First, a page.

Fenugreek is a plant with both medicinal and edible properties, and in folk medicine, fenugreek is used as a lactation/milking agent and is also used to treat various diseases or disorders, including diabetes, cancer, hyperlipidemia, inflammation, wounds, bacterial and fungal infections, weakness and leg edema.
What are the benefits of fenugreek in empirical medicine? Are there any side effects of fenugreek? See text analysis for details
What is fenugreek?
Fenugreek (Trigonella foenum-graecum L.) ) is an annual legume herb with clover-like seeds native to India and North Africa and is one of the oldest edible and medicinal plants.
In terms of edible use, it is a well-known seasoning, one of the ingredients in Indian curry, and is also used in wontons in culinary dishes such as baking, pickles and tea.
Its medicinal parts are mainly dried mature seeds, containing a large amount of fiber, phospholipids, glycolipids, oleic acid, linolenic acid, linoleic acid, choline, vitamin A, vitamin B1, vitamin B2, vitamin C, niacin and other rare chemical components, such as saponins, coumarin, fenugreek, phytic acid, scopolamine and fenugreek These are all thought to be the reason why fenugreek has multiple benefits.
What are the proven benefits of fenugreek?
1. Fenugreek raises testosterone levels
Testosterone is a pleiotropic hormone that plays an important role in the human body, affecting male reproductive and metabolic functions.
In men, testosterone levels gradually increase from adolescence to adulthood and then decrease by 40.1% per year over the age of 6, while available levels decline by 2% to 3% per year.
Symptoms of low testosterone levels are nonspecific and include decreased libido, erectile dysfunction, decreased ejaculate volume, decreased body and facial hair, decreased bone density, decreased lean body mass, increased body fat, fatigue, weakness, increased anxiety, heavy sweating, and anemia.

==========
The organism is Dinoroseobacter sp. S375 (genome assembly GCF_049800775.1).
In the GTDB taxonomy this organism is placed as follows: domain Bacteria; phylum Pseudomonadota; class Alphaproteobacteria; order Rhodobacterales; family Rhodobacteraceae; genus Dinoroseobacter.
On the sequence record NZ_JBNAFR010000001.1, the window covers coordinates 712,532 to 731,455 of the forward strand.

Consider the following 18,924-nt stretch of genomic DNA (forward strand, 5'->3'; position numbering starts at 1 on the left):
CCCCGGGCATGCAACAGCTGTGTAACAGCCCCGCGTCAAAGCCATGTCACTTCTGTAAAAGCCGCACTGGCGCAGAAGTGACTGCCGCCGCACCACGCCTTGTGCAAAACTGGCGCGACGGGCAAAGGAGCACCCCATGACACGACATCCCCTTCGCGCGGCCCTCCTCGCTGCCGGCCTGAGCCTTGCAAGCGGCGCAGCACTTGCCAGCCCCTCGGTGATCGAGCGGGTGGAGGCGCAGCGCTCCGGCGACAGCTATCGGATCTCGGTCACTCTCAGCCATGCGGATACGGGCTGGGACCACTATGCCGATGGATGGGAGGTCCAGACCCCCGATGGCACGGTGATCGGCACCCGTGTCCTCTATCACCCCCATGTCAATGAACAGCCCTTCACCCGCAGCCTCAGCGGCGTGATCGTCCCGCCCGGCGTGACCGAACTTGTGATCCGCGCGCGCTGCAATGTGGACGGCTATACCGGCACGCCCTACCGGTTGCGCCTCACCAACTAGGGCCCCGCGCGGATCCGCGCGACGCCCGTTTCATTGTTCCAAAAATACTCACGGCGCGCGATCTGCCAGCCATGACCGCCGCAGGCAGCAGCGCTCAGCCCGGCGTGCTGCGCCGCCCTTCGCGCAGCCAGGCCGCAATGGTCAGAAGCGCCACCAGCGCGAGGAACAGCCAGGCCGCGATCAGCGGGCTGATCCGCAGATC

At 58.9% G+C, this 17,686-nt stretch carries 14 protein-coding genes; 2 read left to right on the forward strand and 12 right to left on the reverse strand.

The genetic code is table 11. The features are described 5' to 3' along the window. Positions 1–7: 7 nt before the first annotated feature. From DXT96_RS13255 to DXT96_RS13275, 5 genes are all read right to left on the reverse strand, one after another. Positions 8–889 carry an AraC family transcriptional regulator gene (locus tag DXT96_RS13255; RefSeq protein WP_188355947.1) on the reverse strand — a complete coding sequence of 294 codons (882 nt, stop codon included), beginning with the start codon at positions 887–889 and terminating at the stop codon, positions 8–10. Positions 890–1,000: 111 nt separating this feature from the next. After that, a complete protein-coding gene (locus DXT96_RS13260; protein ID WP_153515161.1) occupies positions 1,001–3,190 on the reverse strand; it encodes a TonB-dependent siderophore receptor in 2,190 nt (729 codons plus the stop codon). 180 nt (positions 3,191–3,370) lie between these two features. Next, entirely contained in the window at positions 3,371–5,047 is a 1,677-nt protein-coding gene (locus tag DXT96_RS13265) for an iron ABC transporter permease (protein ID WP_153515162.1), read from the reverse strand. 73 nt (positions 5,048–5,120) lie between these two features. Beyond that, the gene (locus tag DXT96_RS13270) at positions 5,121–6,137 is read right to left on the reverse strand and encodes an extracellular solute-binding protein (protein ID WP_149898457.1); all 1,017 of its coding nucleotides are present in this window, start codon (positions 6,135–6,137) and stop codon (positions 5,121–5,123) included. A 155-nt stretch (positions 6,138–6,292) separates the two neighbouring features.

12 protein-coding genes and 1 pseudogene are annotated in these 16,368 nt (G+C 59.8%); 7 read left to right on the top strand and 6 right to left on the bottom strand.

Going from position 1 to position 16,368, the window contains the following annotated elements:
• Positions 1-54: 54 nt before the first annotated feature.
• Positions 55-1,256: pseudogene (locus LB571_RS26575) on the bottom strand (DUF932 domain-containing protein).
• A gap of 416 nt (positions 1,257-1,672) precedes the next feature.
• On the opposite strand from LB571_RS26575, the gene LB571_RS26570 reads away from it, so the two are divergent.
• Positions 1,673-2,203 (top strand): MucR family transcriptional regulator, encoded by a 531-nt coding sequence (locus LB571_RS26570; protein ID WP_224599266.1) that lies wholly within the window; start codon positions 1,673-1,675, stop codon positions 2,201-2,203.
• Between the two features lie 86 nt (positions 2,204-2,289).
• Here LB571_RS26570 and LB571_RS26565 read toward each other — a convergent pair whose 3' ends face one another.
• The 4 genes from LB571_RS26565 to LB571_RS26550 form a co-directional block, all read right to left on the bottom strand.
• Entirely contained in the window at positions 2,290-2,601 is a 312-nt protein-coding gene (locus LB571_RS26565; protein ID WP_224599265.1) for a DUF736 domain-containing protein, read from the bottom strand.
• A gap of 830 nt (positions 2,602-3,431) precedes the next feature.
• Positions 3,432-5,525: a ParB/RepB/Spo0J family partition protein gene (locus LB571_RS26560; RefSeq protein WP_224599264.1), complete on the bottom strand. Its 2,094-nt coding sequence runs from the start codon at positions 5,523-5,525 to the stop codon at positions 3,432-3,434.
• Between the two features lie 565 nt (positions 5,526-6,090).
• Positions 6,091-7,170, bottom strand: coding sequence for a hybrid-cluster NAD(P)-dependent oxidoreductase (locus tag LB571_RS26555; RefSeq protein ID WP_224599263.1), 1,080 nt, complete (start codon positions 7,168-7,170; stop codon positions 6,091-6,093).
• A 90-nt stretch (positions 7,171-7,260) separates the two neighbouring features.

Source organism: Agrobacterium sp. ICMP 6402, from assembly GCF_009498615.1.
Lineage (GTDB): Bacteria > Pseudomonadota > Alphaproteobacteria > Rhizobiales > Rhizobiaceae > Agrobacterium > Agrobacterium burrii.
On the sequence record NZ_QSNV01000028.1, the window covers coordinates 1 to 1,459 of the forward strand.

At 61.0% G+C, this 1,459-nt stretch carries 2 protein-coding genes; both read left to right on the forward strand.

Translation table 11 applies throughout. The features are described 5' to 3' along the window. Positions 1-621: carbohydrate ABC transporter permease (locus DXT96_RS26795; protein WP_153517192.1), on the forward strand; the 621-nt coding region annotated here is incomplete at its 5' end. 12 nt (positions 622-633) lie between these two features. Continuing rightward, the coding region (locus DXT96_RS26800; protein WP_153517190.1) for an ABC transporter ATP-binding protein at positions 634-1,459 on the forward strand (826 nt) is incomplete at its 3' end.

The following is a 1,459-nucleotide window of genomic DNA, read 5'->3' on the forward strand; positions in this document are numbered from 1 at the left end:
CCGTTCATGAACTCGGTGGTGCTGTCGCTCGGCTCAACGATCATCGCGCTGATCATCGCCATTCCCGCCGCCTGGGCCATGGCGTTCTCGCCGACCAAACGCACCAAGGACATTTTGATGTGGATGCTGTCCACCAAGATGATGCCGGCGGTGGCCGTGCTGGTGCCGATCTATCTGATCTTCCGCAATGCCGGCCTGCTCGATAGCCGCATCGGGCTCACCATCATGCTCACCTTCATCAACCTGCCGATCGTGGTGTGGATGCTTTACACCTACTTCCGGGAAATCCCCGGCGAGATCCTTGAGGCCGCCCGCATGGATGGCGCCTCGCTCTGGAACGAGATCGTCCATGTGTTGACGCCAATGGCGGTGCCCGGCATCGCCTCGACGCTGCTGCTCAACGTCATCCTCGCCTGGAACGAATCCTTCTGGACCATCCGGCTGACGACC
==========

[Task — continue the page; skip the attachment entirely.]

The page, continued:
A meta-analysis (4 randomized controlled trials with 206 male participants) noted that participants taking fenugreek extract had higher mean total testosterone levels compared with placebo. Note 1
The mechanism behind this may be related to the presence of saponin diosgenin, a steroid precursor, in fenugreek seed extract.
*Conclusion: Oral fenugreek seed extract has a positive effect on increasing testosterone levels, but due to the small sample size and heterogeneity between studies, more studies are needed to further validate
2. Fenugreek lactation increases breast milk (hair milk)
Breastfeeding provides optimal nutrition for newborns and infants, while providing immune support and many lifelong health benefits.
Infants who are not breastfed or breastfed for a short time are associated with an increased risk of gastrointestinal, urinary, respiratory and middle ear infections, as well as a range of noncommunicable diseases such as asthma, allergies, obesity and diabetes, as well as some childhood cancers.
A meta-analysis (5 randomized controlled trials) showed that the overall analysis showed that fenugreek capsules/fenugreek tea were better than placebo and control groups in increasing milk production, but far inferior to Coleus amboinicus and date palm. Note 2
*Conclusion: The effect of fenugreek on increasing breast milk is very small, and limited by the small sample size and safety concerns, more studies are needed to confirm its clinical benefit
3. Fenugreek is beneficial for blood sugar regulation
Diabetes is an epidemic metabolic disorder that affects 4 million people worldwide, and chronic hyperglycemia is associated with long-term damage, dysfunction and failure of different organs, especially the eyes, kidneys, nerves, heart and blood vessels.
In addition, according to the International Diabetes Federation, 1 in 10 adults will have diabetes by 2040.
A meta-analysis (12 randomized controlled trials with 1173 patients with diabetes and prediabetes) showed that fenugreek significantly reduced fasting blood glucose, postprandial 2h blood glucose, glycosylated hemoglobin) and total cholesterol levels. Note 3
In addition, although the levels of triglyceride or low-density lipoprotein cholesterol (LDL-C) showed a downward trend and HDL-c showed an upward trend, the magnitude was not statistically significant.
*Conclusion: Fenugreek has a positive effect on blood glucose regulation, but due to the small sample size and low quality of research methods, more studies are still needed for further verification
4. Fenugreek is beneficial to blood lipid regulation